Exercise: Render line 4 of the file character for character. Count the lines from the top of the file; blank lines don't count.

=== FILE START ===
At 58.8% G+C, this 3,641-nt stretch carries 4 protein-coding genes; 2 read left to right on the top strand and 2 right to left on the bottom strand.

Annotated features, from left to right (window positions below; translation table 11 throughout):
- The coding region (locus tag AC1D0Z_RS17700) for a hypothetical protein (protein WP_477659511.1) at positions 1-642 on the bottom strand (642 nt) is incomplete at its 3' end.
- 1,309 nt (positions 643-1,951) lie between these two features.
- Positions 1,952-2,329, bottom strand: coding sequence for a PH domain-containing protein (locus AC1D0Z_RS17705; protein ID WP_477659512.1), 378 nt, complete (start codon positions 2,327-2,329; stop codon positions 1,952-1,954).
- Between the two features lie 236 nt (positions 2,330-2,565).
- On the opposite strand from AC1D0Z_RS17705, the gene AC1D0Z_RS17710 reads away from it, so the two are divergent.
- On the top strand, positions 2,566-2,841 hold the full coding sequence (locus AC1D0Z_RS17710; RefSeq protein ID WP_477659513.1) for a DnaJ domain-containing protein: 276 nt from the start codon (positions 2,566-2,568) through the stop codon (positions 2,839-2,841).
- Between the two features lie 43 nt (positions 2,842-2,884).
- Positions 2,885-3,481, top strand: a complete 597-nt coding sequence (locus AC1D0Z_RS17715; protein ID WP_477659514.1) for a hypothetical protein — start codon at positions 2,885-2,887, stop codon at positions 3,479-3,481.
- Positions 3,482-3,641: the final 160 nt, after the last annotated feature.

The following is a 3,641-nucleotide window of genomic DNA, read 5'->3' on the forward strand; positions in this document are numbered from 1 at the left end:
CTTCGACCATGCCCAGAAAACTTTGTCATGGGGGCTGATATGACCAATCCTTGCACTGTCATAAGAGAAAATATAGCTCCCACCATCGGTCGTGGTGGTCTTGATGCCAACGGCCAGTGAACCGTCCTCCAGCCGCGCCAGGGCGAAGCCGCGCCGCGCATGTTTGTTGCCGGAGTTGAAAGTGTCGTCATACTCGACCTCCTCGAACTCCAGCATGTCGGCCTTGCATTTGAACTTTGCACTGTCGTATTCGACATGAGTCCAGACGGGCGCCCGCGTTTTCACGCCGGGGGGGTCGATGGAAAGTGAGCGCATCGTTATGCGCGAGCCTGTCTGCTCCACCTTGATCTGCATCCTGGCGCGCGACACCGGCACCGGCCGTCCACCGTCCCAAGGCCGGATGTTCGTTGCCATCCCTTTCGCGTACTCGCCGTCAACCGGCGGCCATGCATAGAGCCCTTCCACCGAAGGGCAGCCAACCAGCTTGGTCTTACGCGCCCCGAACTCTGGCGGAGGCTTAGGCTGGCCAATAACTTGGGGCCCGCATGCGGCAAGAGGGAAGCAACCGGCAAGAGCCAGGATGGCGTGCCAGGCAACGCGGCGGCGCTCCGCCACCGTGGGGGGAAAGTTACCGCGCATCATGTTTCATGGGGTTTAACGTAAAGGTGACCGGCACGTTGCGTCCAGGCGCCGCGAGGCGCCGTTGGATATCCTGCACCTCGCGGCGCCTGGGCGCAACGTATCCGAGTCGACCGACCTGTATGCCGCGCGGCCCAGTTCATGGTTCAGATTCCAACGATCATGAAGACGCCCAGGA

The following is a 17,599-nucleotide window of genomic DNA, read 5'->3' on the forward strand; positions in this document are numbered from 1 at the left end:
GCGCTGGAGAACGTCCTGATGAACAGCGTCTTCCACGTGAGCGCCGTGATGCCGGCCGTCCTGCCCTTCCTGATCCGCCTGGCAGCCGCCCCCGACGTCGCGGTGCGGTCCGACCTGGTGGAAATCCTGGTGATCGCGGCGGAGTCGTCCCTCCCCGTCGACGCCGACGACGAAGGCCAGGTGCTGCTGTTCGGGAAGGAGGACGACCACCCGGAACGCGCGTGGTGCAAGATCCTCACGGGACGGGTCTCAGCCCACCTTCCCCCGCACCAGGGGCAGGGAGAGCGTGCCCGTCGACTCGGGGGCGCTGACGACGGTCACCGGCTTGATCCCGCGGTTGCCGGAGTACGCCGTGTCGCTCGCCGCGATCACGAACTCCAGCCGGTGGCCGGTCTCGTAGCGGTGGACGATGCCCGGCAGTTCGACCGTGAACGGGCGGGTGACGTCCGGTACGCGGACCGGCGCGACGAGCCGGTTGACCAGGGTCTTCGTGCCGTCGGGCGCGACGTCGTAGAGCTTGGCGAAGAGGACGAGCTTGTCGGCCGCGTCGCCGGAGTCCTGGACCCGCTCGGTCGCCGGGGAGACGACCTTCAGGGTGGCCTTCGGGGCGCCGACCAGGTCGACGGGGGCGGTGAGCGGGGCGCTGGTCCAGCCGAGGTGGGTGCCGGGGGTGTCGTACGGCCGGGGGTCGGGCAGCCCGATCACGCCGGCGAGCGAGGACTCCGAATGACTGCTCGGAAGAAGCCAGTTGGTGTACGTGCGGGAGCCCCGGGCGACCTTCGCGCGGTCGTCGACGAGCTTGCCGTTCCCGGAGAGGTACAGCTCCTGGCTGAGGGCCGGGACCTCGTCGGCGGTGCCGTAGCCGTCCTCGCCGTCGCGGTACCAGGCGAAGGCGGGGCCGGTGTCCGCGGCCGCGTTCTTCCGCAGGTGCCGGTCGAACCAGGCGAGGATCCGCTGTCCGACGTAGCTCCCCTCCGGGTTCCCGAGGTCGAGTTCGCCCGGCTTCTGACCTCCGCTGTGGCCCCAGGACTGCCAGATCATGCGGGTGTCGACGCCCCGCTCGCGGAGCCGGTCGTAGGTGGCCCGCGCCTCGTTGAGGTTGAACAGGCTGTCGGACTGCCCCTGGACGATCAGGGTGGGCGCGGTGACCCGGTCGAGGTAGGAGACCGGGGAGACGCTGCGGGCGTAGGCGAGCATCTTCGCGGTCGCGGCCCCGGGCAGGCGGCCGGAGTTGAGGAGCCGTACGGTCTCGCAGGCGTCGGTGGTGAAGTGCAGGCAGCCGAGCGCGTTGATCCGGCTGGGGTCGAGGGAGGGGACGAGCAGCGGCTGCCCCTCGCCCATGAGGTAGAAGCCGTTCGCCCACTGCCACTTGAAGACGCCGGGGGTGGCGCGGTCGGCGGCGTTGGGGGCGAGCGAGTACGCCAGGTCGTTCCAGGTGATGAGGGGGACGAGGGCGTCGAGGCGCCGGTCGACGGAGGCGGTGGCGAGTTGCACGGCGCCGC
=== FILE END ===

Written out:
- 1,309 nt (positions 643-1,951) lie between these two features.